I wanted to say a big thank you to Sue Stevenson, who manages the Conwy & Denbighshire project, and her excellent team, as well as the other organisations involved in delivering this project.

The future for Housing First Wales accreditation

Looking ahead to accrediting other projects, it is already clear to me how different accreditations will ‘feel’ – the documents will be different, for example. Sample support plans look very different even as they try and do similar things. The accreditation process is sure to be varied, and that’s exactly what one would suspect of Housing First projects.

We have also learned a lot about the accreditation, and how we quantify (or can’t) ‘choice’ and ‘control’. Additionally, we’ve also started to look into how we ensure services are truly strength-based, and that we work to ensure clients have the best choices available to them and can work to understand them properly. The first accreditation has taught me a lot about how to explore these issues with other projects.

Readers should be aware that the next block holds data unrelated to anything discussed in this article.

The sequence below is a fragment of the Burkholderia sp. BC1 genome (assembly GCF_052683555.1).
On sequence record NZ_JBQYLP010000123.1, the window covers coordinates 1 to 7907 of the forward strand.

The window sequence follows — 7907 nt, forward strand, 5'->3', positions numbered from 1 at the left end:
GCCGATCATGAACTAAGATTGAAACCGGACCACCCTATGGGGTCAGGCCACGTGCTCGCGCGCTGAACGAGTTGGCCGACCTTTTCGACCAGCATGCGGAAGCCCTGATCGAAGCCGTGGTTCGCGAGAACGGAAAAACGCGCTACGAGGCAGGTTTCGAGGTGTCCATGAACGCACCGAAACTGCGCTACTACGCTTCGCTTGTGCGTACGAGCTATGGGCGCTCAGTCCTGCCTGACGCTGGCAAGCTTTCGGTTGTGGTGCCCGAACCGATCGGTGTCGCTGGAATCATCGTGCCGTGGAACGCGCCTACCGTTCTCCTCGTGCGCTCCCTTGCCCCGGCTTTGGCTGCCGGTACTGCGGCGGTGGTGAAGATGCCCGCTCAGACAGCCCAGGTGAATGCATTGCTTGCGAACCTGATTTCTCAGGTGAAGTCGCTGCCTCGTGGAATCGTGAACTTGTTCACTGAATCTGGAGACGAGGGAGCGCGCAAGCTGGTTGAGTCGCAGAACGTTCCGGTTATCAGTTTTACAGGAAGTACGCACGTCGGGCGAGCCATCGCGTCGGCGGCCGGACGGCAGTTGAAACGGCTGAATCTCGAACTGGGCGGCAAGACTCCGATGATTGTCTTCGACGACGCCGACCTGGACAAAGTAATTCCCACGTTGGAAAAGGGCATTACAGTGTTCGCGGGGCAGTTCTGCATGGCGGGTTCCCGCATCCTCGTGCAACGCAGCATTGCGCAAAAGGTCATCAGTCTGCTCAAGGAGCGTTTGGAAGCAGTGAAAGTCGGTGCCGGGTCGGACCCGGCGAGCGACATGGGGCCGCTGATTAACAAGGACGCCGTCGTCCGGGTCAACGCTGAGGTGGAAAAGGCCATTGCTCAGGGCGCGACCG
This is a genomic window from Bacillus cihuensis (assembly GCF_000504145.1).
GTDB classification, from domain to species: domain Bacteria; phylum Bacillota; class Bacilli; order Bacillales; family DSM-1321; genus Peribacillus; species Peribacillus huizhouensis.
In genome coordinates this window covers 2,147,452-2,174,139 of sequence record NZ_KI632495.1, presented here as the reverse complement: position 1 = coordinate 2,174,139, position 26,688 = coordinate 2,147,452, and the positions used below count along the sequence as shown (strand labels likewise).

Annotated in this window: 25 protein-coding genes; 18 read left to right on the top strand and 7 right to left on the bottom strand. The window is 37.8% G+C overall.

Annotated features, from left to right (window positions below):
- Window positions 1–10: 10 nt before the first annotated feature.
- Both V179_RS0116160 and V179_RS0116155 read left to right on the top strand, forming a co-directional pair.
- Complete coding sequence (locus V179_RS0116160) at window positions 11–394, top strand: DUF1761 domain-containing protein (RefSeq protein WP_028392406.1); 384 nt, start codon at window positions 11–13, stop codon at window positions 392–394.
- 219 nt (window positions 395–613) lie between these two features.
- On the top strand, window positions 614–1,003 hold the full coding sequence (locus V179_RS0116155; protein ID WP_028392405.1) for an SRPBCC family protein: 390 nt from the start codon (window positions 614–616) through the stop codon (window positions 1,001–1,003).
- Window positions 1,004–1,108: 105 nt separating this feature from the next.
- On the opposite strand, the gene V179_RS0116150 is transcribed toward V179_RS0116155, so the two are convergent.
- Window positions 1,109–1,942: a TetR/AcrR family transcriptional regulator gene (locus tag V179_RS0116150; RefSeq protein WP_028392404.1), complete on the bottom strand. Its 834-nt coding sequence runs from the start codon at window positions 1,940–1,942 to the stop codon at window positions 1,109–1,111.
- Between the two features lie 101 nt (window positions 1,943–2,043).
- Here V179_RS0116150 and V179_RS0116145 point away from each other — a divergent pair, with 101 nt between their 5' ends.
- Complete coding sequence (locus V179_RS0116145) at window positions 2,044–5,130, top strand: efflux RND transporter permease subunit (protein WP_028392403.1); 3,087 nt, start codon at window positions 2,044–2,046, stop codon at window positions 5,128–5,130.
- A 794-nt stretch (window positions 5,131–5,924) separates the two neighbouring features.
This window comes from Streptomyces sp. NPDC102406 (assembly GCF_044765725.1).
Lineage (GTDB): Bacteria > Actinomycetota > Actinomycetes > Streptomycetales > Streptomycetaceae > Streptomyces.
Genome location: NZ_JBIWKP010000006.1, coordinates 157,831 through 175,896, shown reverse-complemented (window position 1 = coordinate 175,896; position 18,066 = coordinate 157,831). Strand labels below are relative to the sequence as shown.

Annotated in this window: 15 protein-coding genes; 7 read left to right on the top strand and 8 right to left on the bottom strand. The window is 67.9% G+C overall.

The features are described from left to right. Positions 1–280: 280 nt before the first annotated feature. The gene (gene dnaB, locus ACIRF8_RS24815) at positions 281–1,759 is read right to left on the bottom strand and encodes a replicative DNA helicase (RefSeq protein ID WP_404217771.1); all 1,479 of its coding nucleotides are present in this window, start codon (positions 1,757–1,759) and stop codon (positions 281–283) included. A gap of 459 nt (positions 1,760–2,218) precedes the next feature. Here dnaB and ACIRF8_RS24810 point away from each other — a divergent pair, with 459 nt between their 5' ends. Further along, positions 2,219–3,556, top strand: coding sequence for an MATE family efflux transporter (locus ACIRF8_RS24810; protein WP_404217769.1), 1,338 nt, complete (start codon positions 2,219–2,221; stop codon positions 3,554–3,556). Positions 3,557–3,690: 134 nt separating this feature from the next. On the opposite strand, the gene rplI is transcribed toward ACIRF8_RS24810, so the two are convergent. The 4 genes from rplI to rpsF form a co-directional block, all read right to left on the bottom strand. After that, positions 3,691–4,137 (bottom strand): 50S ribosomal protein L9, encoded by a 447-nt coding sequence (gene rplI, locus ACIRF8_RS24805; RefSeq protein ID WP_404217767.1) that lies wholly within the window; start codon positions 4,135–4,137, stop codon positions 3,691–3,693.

Speaking of which, I’m already going through this process with another two projects – projects in very different parts of Wales, working in different contexts. The accreditation will no doubt develop as it proceeds – as will the delivery of Housing First across Wales. Given the current situation, and the recent release of funding, it is more important than ever that we know what ‘Housing First’ means, and that we know the impact it can have. I do, because I’ve seen it.

If you are interested in learning more about the accreditation process, and how to get involved, please email alex@cymorthcymru.org.uk.

 

 

 

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© Cymorth Cymru 2020
Company Registration No: 5093332
Charity No: 1116774